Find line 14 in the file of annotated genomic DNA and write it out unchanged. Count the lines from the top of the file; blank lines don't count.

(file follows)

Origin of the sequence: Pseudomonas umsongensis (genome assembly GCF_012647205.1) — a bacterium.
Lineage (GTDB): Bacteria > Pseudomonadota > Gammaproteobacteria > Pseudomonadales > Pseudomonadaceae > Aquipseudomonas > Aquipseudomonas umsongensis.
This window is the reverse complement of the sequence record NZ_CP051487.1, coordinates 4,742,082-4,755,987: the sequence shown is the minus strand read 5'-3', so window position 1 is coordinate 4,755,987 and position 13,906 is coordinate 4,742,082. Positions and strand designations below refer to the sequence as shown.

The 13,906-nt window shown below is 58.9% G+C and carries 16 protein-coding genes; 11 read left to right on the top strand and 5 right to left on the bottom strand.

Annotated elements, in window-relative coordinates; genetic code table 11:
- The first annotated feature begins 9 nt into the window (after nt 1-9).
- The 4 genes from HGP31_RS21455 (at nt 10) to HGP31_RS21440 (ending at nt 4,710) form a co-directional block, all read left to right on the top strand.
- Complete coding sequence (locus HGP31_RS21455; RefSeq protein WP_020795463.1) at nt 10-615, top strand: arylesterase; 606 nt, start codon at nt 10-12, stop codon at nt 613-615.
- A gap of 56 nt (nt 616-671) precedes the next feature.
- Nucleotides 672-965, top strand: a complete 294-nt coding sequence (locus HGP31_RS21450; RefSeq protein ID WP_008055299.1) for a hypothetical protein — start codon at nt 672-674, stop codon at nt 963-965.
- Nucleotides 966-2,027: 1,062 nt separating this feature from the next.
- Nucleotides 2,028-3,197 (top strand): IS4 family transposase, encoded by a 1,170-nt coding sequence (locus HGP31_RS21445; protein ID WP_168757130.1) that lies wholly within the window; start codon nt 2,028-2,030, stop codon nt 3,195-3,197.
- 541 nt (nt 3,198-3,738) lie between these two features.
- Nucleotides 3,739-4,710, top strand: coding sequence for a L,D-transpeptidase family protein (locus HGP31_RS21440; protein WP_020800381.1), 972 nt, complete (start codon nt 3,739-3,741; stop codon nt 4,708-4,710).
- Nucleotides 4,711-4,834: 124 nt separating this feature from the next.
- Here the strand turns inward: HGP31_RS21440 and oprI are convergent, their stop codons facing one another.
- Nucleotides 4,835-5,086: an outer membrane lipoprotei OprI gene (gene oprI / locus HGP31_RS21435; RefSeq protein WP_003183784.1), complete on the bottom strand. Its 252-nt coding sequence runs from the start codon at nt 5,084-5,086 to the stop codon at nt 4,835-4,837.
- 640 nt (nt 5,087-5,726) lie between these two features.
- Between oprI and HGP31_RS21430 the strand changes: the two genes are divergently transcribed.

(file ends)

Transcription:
- Nucleotides 3,739-4,710, top strand: coding sequence for a L,D-transpeptidase family protein (locus HGP31_RS21440; protein WP_020800381.1), 972 nt, complete (start codon nt 3,739-3,741; stop codon nt 4,708-4,710).